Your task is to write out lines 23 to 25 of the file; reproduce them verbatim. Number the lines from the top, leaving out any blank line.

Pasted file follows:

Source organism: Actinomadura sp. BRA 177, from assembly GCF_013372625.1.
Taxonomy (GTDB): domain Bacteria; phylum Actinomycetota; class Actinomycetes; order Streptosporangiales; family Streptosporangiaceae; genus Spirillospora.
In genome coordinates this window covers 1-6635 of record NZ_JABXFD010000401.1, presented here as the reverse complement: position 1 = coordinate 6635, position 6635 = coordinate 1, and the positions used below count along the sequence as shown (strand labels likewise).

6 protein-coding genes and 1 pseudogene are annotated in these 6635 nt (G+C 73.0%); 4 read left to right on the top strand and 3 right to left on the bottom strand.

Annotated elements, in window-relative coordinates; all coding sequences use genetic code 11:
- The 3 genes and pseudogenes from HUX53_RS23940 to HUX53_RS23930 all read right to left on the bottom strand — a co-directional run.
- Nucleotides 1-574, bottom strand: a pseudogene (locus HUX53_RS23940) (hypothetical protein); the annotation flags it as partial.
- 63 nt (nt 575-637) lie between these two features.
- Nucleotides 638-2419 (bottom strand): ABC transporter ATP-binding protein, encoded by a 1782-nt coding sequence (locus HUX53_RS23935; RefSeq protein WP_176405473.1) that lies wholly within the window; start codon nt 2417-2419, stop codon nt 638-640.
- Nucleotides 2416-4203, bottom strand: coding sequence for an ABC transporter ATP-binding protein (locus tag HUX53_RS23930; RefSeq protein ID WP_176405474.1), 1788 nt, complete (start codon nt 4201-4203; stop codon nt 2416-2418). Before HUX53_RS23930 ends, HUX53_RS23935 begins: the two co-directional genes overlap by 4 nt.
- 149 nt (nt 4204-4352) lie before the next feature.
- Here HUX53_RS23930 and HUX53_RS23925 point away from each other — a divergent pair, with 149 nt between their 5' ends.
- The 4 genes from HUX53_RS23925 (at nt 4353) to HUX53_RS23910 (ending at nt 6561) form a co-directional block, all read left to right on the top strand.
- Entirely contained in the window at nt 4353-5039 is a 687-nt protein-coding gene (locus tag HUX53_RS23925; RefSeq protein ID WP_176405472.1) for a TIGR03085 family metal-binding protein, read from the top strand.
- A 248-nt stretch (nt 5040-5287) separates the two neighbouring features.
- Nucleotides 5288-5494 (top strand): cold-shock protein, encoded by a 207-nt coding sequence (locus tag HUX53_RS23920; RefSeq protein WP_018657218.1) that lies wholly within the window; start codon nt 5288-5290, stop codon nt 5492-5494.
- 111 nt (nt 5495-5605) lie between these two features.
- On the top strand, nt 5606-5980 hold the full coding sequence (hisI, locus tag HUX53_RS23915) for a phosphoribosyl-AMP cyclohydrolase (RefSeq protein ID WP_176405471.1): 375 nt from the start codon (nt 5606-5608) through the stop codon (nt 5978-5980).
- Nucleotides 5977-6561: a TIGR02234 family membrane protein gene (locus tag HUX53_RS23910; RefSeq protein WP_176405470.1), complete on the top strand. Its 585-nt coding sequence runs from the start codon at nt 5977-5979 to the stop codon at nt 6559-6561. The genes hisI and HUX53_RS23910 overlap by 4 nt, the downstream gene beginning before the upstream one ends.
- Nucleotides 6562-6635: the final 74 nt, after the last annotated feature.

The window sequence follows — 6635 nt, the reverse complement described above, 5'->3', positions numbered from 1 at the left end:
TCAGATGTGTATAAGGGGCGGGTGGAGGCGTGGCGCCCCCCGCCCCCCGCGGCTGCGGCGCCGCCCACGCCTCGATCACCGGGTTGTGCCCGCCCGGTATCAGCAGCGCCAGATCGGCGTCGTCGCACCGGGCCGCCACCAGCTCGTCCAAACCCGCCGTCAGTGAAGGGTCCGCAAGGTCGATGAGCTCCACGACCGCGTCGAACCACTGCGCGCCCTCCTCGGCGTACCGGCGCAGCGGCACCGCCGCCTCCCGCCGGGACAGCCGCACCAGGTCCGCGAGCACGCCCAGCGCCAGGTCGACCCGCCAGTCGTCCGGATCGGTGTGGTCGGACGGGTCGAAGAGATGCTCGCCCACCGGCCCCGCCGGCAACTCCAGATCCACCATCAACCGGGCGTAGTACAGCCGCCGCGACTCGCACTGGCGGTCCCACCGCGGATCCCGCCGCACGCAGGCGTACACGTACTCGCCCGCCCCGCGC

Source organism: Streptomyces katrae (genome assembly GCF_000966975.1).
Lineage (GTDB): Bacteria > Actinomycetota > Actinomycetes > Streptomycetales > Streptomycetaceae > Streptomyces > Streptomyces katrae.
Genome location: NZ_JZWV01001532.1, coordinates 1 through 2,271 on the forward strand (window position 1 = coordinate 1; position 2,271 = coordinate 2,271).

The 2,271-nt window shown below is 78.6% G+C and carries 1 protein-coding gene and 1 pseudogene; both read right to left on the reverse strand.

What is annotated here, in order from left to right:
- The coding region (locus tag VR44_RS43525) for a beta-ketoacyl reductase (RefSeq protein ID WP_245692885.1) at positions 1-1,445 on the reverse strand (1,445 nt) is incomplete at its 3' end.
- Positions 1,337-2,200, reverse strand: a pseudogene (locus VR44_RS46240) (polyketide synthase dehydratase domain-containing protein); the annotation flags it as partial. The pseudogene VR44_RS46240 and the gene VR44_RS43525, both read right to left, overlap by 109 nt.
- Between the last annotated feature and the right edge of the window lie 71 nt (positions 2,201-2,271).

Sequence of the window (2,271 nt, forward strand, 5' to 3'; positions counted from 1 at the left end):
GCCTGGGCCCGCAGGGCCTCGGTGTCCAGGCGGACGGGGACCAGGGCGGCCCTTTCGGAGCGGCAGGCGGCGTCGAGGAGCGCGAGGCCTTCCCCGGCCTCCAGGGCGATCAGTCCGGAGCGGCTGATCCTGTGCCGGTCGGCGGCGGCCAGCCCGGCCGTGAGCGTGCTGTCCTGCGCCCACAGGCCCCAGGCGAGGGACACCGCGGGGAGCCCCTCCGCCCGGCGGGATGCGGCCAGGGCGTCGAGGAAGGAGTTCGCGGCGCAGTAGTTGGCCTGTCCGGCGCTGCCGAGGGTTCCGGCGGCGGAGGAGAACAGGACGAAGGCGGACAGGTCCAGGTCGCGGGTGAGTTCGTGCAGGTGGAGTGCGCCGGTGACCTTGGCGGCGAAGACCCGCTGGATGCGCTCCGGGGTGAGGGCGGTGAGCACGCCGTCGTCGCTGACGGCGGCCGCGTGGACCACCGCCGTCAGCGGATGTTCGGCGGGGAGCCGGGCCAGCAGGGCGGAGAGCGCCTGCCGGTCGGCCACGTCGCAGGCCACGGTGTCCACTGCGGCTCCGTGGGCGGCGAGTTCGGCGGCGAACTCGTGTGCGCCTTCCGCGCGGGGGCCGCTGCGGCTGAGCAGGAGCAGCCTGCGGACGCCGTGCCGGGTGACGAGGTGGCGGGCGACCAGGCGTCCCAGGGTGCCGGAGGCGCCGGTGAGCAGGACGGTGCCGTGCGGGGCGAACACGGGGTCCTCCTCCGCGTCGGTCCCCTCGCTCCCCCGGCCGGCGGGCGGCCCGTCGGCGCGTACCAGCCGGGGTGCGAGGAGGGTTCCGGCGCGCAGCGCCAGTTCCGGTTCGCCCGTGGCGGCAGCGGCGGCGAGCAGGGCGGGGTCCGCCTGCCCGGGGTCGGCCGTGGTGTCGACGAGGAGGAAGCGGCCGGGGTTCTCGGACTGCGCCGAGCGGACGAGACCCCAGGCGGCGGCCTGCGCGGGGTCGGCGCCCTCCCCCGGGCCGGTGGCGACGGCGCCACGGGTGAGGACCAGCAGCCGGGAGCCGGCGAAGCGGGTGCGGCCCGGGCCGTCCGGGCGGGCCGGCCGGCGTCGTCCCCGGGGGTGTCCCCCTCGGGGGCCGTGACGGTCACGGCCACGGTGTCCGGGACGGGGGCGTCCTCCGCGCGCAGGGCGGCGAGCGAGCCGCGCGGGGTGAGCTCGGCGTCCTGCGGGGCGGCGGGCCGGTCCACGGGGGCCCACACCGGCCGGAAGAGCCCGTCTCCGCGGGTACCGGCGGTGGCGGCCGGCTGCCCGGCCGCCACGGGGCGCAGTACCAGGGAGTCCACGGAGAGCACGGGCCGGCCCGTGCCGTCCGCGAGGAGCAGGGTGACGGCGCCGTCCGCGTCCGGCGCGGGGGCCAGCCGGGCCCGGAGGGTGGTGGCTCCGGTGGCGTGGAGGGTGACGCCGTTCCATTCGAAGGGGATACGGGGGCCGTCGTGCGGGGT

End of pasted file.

Source organism: Streptomyces katrae (genome assembly GCF_000966975.1).
Lineage (GTDB): Bacteria > Actinomycetota > Actinomycetes > Streptomycetales > Streptomycetaceae > Streptomyces > Streptomyces katrae.
Genome location: NZ_JZWV01001532.1, coordinates 1 through 2,271 on the forward strand (window position 1 = coordinate 1; position 2,271 = coordinate 2,271).